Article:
“It is possible to commit no mistakes and still lose. That is not a weakness; that is life.” Jean Luc Picard
"The knack of flying is learning how to throw yourself at the ground and miss." - Douglas Adams
Lately we've been dealing with self-esteem in the Smalley home. I remember being 6 and the confusion of a major life change. I remember the anger at myself I was feeling at 10-14. Life is seldom fair and always finds a way to kick you in face. Nothing has to get better. Nothing has to improve. That being said I've been lucky to met the people I've met in my life. Without the support of friends, family, and complete strangers I've never made it this far.
Now that I'm a parent (and out of my 20s) I love my parents more than ever and I respect their choices more. Coming to the realization that everyone is just doing what they can to get by puts things into perspective. It gives me pause to consider my own choices. I'm my harshest critic and I'm harder on myself than anyone else. I don't think I am good, smart, etc. enough and I fall short everyday. All parents feel that. It's what drives us to be better and help our children to be better than we are. This is why teaching ourselves and our children that failure is always an option is so important.
It is out of failure that we learn what success is. My son has been having such a hard time at school. His behavior is deplorable and his grades are going down. He has all the tools he needs to succeed so why? Finally one day instead of punishing him we went out for a treat after school and talked. He believed that he as stupid because he couldn't do a some math/spelling/etc problems. He believe that was bad because he couldn't sit still. It all comes down to the self esteem. What he told me made me stop and realize that punishing him wasn't going to work. That what he really needed what someone to believe in him; he needed a cheerleader. He needed to know that everyone has bad days. So we talked about failure and believing in yourself. The next day I saw the weight being lifted off of him.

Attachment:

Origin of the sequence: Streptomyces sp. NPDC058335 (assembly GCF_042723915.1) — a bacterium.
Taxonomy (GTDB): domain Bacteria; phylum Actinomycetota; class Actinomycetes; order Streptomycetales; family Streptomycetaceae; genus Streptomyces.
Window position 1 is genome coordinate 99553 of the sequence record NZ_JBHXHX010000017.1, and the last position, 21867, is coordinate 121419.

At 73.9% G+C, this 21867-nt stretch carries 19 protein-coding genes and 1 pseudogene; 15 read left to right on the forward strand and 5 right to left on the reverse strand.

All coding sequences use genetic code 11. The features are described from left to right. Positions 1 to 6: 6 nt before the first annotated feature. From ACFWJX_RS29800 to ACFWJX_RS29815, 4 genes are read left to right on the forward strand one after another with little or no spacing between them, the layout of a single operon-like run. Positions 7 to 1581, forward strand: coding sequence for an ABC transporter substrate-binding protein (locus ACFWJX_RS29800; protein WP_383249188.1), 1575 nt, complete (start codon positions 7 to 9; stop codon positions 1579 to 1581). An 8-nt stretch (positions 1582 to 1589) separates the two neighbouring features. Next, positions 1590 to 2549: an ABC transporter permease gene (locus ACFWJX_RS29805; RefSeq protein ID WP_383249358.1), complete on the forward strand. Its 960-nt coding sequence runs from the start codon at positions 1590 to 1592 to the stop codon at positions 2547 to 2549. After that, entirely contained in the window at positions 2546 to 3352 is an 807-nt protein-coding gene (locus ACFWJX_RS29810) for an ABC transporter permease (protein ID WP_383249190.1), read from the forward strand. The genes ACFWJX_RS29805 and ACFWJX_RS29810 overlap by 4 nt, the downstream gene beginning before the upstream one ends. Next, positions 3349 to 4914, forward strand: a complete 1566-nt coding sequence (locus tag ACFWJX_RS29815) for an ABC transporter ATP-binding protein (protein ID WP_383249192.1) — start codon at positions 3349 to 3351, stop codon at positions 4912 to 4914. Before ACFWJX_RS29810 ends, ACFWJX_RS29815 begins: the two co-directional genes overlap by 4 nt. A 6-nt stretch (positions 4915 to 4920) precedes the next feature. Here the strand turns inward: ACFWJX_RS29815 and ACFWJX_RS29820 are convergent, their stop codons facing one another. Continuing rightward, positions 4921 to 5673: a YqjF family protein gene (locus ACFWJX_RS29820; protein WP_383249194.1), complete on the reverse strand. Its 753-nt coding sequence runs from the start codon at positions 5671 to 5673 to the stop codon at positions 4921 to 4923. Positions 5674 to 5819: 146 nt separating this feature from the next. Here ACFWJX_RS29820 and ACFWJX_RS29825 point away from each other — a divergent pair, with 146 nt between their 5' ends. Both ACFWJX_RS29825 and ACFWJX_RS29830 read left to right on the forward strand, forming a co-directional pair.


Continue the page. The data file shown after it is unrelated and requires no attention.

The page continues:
From that day forward I tell all the kids; I believe in you. I know you can do it. Even when you have doubts, even when you don't believe in yourself; I do. I tell them failure is always an option. Each time you fail, you'll learn how to fail better. For my son, I tell him that ADHD is not an excuse. You were born with a sledge hammer; when the world expects you to hang a picture it's almost impossible. Your pills give you the right hammer for the job. However you're still responsible for how you use it. Most of all I tell them they are loved and appreciated regardless of their failures.
As parents we tried to shield our children from failure. I learned more about life by watching my parents fail than anything else I learned from them. My life would have been a lot better had they given context to those failures and not left me guessing. We all fall down. We all have bad days. We're only human. It doesn't stop the fact that our children see everything. They witness all our triumphs and defeats. Just as it is important we teach them about failure as it is success. To teach them how we deal with the setbacks when life kicks us in the face. It's the loss of loved ones, loss of jobs, divorce, accidents, bad days, etc. that really show our true characters. So maybe next time we have a bad day let's stop and use that an opportunity to teach our children that failure is always an option. After all isn't that what we all want; for our children to be better than us?